What this means is that Tim Keller’s would-be aphorism is as spiritually dangerous as it is disingenuous. Said Keller, “I know homosexuality doesn’t send you to hell because heterosexuality doesn’t send you to heaven.” While progressives and homosexuals readily applaud Keller’s cleverness (and J.D. Greear and Ed Litton have parroted it), the Apostle Paul begs to differ. He wrote, “For you may be sure of this, that everyone who is sexually immoral or impure, or who is covetous (that is, an idolater), has no inheritance in the kingdom of Christ and God. Let no one deceive you with empty words, for because of these things the wrath of God comes upon the sons of disobedience” (Ephesians 5:5–6). Homosexuals are not excluded from the “sexually immoral.”

You cannot have the God of salvation while continuing in rebellion against the God of creation. He is the same God. You cannot have the real Jesus while you insist on living in unreality. An inevitable component of true repentance is the renouncing of every relation that is “contrary to nature.”

Soteriology is built on ontology. You cannot have the grace that saves while rebelling against the nature that is. We should never mislead anyone by suggesting they may savingly believe the gospel of Jesus Christ while living in the unreality of LGBTQIA+ identity or the contra-reality of homosexuality.

The good news is that those who are enslaved to such false ways of living are not beyond hope. The gospel really is the power of God to salvation for all who believe. “Therefore, if anyone is in Christ, he is a new creation. The old has passed away; behold, the new has come” (2 Corinthians 5:17). The Corinthian church was a living testimony of this. In his list of the kinds of people who will not inherit the kingdom of God, Paul includes “the sexually immoral,” “adulterers,” and “men who practice homosexuality.” But then he reminds the church that “such were some of you. But you were washed, you were sanctified, you were justified in the name of the Lord Jesus Christ and by the Spirit of our God” (1 Corinthians 6:9-11). Jesus is a real Savior for real sinners.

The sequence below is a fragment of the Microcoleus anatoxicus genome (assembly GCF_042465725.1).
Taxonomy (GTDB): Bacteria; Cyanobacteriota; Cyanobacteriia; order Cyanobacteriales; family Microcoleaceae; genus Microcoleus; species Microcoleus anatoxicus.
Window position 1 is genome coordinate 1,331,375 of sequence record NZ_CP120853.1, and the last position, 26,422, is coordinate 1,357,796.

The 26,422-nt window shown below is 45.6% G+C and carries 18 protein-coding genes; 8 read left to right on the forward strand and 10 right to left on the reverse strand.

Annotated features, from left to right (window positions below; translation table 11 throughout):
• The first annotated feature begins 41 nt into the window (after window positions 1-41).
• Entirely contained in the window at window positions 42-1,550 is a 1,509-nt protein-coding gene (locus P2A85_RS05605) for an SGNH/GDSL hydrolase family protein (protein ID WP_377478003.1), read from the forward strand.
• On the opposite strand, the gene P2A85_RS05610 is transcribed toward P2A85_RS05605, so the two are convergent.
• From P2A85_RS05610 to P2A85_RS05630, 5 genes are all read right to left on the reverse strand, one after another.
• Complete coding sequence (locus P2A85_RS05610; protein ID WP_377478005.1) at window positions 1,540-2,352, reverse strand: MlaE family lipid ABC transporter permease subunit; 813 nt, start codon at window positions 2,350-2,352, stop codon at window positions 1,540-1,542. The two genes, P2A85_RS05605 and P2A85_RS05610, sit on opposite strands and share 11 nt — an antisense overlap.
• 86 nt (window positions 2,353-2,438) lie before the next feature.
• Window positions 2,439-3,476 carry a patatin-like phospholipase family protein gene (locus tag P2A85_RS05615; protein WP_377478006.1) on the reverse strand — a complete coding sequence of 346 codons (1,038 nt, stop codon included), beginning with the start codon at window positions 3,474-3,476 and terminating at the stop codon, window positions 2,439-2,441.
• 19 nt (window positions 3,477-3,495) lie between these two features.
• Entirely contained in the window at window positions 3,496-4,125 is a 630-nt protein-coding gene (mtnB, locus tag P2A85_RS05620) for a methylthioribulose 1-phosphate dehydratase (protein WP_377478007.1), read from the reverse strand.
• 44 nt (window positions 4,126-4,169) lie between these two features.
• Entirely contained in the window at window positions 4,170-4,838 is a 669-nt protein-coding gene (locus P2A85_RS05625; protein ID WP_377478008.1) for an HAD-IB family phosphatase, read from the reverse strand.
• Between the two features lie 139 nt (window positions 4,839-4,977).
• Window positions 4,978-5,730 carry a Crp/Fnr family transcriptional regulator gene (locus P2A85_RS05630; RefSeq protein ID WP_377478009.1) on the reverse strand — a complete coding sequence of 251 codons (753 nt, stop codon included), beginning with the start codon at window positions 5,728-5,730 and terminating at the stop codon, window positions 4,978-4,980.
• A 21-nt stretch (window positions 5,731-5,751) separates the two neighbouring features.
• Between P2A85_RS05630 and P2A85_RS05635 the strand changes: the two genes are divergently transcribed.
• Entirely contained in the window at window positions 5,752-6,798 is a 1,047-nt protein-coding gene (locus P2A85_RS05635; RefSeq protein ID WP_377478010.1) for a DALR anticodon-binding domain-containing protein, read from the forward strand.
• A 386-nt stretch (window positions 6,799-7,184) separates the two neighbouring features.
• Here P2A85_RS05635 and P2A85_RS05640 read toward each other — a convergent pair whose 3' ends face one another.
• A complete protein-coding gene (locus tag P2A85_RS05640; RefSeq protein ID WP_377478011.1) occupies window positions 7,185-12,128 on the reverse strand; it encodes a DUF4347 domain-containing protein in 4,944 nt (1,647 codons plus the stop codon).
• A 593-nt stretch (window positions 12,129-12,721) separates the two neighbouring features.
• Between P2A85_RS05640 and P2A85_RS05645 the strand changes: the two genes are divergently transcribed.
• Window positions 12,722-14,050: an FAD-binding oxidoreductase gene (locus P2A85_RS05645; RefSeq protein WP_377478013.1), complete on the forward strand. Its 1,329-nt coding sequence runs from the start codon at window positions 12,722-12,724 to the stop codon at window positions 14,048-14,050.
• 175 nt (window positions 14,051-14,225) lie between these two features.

By all means, let us proclaim the amazing grace that is announced in John 3:16. But let us never do so to the exclusion of the undeniable reality that is revealed in Genesis 1:1.


[1] Helmut Köster, “Φύσις, Φυσικός, Φυσικῶς,” ed. Gerhard Kittel, Geoffrey W. Bromiley, and Gerhard Friedrich, Theological Dictionary of the New Testament (Grand Rapids, MI: Eerdmans, 1964–), 253.

Tom Ascol has served as a Pastor of Grace Baptist Church in Cape Coral, FL since 1986. Prior to moving to Florida he served as pastor and associate pastor of churches in Texas. He has a BS degree in sociology from Texas A&M University (1979) and has also earned the MDiv and PhD degrees from Southwestern Baptist Theological Seminary in Ft. Worth, Texas. He has served as an adjunct professor of theology for various colleges and seminaries, including Reformed Theological Seminary, the Covenant Baptist Theological Seminary, African Christian University, Copperbelt Ministerial College, and Reformed Baptist Seminary. He has also served as Visiting Professor at the Nicole Institute for Baptist Studies at Reformed Theological Seminary in Orlando, Florida. Tom serves as the President of Founders Ministries and The Institute of Public Theology. He has edited the Founders Journal, a quarterly theological publication of Founders Ministries, and has written hundreds of articles for various journals and magazines. He has been a regular contributor to TableTalk, the monthly magazine of Ligonier Ministries. He has also edited and contributed to several books, including Dear Timothy: Letters on Pastoral Ministry, The Truth and Grace Memory Books for children and  Recovering the Gospel and Reformation of Churches. He is also the author of From the Protestant Reformation to the Southern Baptist ConventionTraditional Theology and the SBC and Strong and Courageous. Tom regularly preaches and lectures at various conferences throughout the United States and other countries. In addition he regularly contributes articles to the Founders website and hosts a weekly podcast called The Sword & The Trowel. He and his wife Donna have six children along with four sons-in-law and a daughter-in-law. They have sixteen grandchildren.